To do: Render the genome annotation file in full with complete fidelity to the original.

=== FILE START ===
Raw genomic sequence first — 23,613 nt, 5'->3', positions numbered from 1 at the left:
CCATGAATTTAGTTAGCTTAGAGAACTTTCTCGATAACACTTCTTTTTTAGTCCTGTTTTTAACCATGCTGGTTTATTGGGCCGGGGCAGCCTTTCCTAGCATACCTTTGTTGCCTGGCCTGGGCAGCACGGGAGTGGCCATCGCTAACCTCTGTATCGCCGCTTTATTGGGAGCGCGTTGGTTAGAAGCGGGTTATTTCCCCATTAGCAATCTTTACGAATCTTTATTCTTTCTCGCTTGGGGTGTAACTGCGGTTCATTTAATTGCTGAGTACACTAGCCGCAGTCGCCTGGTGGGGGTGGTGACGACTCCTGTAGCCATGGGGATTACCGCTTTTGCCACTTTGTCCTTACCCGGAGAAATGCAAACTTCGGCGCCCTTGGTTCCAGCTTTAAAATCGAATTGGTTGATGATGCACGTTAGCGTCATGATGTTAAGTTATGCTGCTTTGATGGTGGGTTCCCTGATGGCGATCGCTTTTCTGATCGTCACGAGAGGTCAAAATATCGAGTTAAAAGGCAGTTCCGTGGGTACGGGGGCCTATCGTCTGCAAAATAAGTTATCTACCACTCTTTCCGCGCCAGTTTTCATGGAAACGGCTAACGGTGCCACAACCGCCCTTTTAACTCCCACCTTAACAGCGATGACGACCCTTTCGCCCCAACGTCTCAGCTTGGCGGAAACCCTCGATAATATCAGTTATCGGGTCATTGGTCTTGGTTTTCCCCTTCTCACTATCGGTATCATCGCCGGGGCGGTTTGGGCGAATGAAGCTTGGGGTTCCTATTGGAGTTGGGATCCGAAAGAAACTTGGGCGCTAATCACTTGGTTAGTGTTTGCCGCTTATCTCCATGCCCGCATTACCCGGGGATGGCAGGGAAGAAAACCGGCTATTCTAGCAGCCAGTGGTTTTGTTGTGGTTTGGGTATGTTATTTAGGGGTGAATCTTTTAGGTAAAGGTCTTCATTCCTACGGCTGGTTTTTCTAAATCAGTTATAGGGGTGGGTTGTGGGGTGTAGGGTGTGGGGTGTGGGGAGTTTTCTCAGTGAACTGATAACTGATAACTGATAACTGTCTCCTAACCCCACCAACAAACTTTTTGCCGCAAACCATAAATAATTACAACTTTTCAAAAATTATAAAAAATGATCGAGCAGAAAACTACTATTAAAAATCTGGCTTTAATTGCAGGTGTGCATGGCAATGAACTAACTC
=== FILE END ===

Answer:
Raw genomic sequence first — 23,613 nt, 5'->3', positions numbered from 1 at the left:
CCATGAATTTAGTTAGCTTAGAGAACTTTCTCGATAACACTTCTTTTTTAGTCCTGTTTTTAACCATGCTGGTTTATTGGGCCGGGGCAGCCTTTCCTAGCATACCTTTGTTGCCTGGCCTGGGCAGCACGGGAGTGGCCATCGCTAACCTCTGTATCGCCGCTTTATTGGGAGCGCGTTGGTTAGAAGCGGGTTATTTCCCCATTAGCAATCTTTACGAATCTTTATTCTTTCTCGCTTGGGGTGTAACTGCGGTTCATTTAATTGCTGAGTACACTAGCCGCAGTCGCCTGGTGGGGGTGGTGACGACTCCTGTAGCCATGGGGATTACCGCTTTTGCCACTTTGTCCTTACCCGGAGAAATGCAAACTTCGGCGCCCTTGGTTCCAGCTTTAAAATCGAATTGGTTGATGATGCACGTTAGCGTCATGATGTTAAGTTATGCTGCTTTGATGGTGGGTTCCCTGATGGCGATCGCTTTTCTGATCGTCACGAGAGGTCAAAATATCGAGTTAAAAGGCAGTTCCGTGGGTACGGGGGCCTATCGTCTGCAAAATAAGTTATCTACCACTCTTTCCGCGCCAGTTTTCATGGAAACGGCTAACGGTGCCACAACCGCCCTTTTAACTCCCACCTTAACAGCGATGACGACCCTTTCGCCCCAACGTCTCAGCTTGGCGGAAACCCTCGATAATATCAGTTATCGGGTCATTGGTCTTGGTTTTCCCCTTCTCACTATCGGTATCATCGCCGGGGCGGTTTGGGCGAATGAAGCTTGGGGTTCCTATTGGAGTTGGGATCCGAAAGAAACTTGGGCGCTAATCACTTGGTTAGTGTTTGCCGCTTATCTCCATGCCCGCATTACCCGGGGATGGCAGGGAAGAAAACCGGCTATTCTAGCAGCCAGTGGTTTTGTTGTGGTTTGGGTATGTTATTTAGGGGTGAATCTTTTAGGTAAAGGTCTTCATTCCTACGGCTGGTTTTTCTAAATCAGTTATAGGGGTGGGTTGTGGGGTGTAGGGTGTGGGGTGTGGGGAGTTTTCTCAGTGAACTGATAACTGATAACTGATAACTGTCTCCTAACCCCACCAACAAACTTTTTGCCGCAAACCATAAATAATTACAACTTTTCAAAAATTATAAAAAATGATCGAGCAGAAAACTACTATTAAAAATCTGGCTTTAATTGCAGGTGTGCATGGCAATGAACTAACTC